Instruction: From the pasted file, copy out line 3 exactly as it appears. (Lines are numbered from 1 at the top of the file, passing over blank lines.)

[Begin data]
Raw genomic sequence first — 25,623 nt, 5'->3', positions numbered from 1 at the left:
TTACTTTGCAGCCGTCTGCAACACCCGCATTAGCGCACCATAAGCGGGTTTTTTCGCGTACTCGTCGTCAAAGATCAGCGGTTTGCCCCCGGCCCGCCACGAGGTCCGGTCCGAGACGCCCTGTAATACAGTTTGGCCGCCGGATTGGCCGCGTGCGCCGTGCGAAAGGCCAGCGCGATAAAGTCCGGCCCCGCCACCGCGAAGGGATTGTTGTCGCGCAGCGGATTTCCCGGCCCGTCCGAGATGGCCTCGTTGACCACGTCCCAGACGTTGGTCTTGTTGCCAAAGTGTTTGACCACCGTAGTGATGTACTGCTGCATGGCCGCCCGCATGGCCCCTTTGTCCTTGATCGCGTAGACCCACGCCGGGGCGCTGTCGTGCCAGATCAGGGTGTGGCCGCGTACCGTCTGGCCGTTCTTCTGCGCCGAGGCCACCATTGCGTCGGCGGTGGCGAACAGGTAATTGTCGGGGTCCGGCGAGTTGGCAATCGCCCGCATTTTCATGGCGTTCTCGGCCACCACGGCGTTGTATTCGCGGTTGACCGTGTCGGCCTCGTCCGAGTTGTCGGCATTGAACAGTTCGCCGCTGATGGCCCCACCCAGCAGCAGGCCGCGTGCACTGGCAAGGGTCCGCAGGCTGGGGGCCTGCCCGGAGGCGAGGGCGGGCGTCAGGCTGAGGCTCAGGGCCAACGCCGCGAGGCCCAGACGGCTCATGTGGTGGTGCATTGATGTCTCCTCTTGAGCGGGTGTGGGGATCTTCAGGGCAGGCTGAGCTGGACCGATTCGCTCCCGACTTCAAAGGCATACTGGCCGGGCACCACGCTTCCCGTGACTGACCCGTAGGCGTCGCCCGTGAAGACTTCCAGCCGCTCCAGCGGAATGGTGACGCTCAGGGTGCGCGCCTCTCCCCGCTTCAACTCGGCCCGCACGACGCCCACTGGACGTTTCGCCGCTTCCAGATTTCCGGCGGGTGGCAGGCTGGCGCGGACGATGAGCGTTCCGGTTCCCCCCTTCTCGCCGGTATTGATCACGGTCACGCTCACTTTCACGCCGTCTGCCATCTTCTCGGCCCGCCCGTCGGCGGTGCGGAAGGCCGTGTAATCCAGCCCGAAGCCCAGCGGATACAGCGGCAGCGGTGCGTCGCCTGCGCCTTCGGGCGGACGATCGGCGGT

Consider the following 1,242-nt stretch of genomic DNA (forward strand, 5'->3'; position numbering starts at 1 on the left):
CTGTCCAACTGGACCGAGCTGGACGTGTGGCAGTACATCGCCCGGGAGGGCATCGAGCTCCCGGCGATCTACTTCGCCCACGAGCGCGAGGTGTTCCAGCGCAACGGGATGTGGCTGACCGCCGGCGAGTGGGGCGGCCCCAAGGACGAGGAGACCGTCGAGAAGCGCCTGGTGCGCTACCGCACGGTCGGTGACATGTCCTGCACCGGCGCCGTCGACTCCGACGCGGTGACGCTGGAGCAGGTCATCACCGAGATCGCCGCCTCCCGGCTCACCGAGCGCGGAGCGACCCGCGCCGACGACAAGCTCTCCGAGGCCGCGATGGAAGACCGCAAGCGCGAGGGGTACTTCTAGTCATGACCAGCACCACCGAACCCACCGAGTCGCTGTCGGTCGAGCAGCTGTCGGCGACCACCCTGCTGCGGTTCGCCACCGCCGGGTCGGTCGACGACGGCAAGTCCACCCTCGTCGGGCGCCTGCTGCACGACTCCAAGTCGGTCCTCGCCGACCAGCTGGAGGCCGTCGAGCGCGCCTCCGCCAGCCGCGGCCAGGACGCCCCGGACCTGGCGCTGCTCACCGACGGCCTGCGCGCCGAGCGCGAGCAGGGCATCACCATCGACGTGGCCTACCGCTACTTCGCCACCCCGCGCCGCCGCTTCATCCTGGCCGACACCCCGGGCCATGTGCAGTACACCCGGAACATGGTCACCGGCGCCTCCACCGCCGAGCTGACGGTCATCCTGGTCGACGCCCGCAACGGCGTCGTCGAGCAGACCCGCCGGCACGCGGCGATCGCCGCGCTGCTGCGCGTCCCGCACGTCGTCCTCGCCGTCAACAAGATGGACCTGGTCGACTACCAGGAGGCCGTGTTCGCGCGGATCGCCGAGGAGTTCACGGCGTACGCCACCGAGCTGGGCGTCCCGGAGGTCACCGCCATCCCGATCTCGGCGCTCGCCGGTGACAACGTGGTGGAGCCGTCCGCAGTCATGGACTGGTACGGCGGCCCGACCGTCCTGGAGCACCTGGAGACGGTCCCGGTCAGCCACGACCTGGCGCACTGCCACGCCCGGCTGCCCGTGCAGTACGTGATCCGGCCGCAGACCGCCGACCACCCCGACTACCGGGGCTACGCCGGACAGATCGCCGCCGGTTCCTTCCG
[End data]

Consider the following 1,242-nt stretch of genomic DNA (forward strand, 5'->3'; position numbering starts at 1 on the left):